In the 30th anniversary of the Single Market, it is however important to remember that it wasn’t always like this. Before the Single Market, businesses, designers and innovators had to deal with a fractured and disparate IP system in Europe with little certainty that their IP right that was registered in one Member State would be accepted in another.
A look back
The Single Market was established on 1 January 1993 following the signing of the Single Act in 1987 and the Maastricht Treaty on 7 February 1992. It successfully removed barriers to the movement of goods, services, labour, and capital, whilst offering countless opportunities for millions of businesses and consumers in Europe. The importance of intellectual property to this process was already clear when the idea of a single market was being formulated. A 1985 white paper, “Completing the internal market” stated that differences in intellectual property laws had a direct and negative impact on intra-Community trade and “on the ability of enterprises to treat the common market as a single environment for their economic activities.”
The paper highlighted the first necessary step to reach a decision on a Community trade mark and on a proposal to converge national trade mark laws. The white paper envisioned considerable advantages coming from these proposals: new markets would open to European businesses by making it possible for them to obtain, with a single application, one trade mark covering all the Member States. A necessary part of this process: a proposal by the European Commission on the establishment of a new ‘Community trade marks Office’.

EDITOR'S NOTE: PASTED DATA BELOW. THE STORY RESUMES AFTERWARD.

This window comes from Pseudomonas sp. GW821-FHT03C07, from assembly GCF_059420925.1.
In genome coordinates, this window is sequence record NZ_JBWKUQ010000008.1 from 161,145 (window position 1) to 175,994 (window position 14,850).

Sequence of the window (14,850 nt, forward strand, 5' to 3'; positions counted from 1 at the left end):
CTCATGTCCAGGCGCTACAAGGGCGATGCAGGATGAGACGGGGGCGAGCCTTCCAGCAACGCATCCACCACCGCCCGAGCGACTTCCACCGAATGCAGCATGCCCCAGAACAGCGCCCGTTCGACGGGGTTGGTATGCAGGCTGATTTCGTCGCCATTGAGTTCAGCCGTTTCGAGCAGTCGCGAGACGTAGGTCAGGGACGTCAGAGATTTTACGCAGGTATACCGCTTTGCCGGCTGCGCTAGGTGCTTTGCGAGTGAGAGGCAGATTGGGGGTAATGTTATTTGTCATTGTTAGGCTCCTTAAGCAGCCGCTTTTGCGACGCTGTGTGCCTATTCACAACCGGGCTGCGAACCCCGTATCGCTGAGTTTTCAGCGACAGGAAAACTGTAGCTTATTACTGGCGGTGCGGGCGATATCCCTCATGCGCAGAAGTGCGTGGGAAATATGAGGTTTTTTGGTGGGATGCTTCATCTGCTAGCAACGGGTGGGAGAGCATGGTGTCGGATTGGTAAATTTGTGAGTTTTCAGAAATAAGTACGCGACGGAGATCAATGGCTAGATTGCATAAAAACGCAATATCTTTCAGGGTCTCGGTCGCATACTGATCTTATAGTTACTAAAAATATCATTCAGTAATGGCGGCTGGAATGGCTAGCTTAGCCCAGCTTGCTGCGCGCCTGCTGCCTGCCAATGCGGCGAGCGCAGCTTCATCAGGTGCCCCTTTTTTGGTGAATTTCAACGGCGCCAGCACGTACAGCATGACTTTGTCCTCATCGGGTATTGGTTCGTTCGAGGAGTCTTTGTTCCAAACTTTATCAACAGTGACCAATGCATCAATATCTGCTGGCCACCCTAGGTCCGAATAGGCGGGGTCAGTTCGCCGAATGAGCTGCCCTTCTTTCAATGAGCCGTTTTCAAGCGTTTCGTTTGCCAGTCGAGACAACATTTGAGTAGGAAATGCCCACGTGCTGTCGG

European businesses would still have to wait a few years to see the proposal materialise. However, a year after the establishment of the Single Market, the EUIPO was born in Alicante, Spain, in 1994. Our name was, back then, the Office for Harmonisation in the Internal Market.
The EUIPO – a Single Market success story
The Single Market is exemplified in the story of the EUIPO and the numerous advantages its establishment has brought to EU businesses. By ensuring that creators and owners of intellectual property (such as trade marks, designs and patents) are able to protect and profit from their creations across the EU, the intellectual property system has played an important role in creating the Single Market. The EUIPO, the EU trade mark (EUTM) and the RCD (Registered Community Design) are prime examples of this success; fulfilling the original vision of eliminating barriers for businesses by allowing them to register their intellectual property across the EU with one application. Today, we register around 150 000 trade marks and more than 80 000 design s every year.
Furthermore, the increasing harmonisation of national IP laws reduces confusion, increases certainty and makes it easier for businesses to thrive in the EU. The EUIPO has been integral to this harmonisation process, helping to create a level playing field for businesses operating in the Single Market, encouraging innovation and adding IP value for business and citizens in Europe and beyond.
These efforts were highlighted in the newly released 2023 Annual Single Market Report. In it, the European Commission highlights intellectual property rights as one of the key enablers of a well-functioning Single Market and praises the role of the EUIPO in protecting intellectual property during its 30 years of existence.Currently, a broad effort to establish the unitary patent system, intended to start on 1 June 2023, will further strengthen the Single Market by providing a new tool for European innovators to protect their intellectual property. With uniform protection across all participating countries, it will provide a huge cost advantage to innovators and reduce administrative burdens. While the EUIPO is not directly involved in the making of the unitary patent system, it shows the continuous need there is to further harmonise IP laws across the EU.
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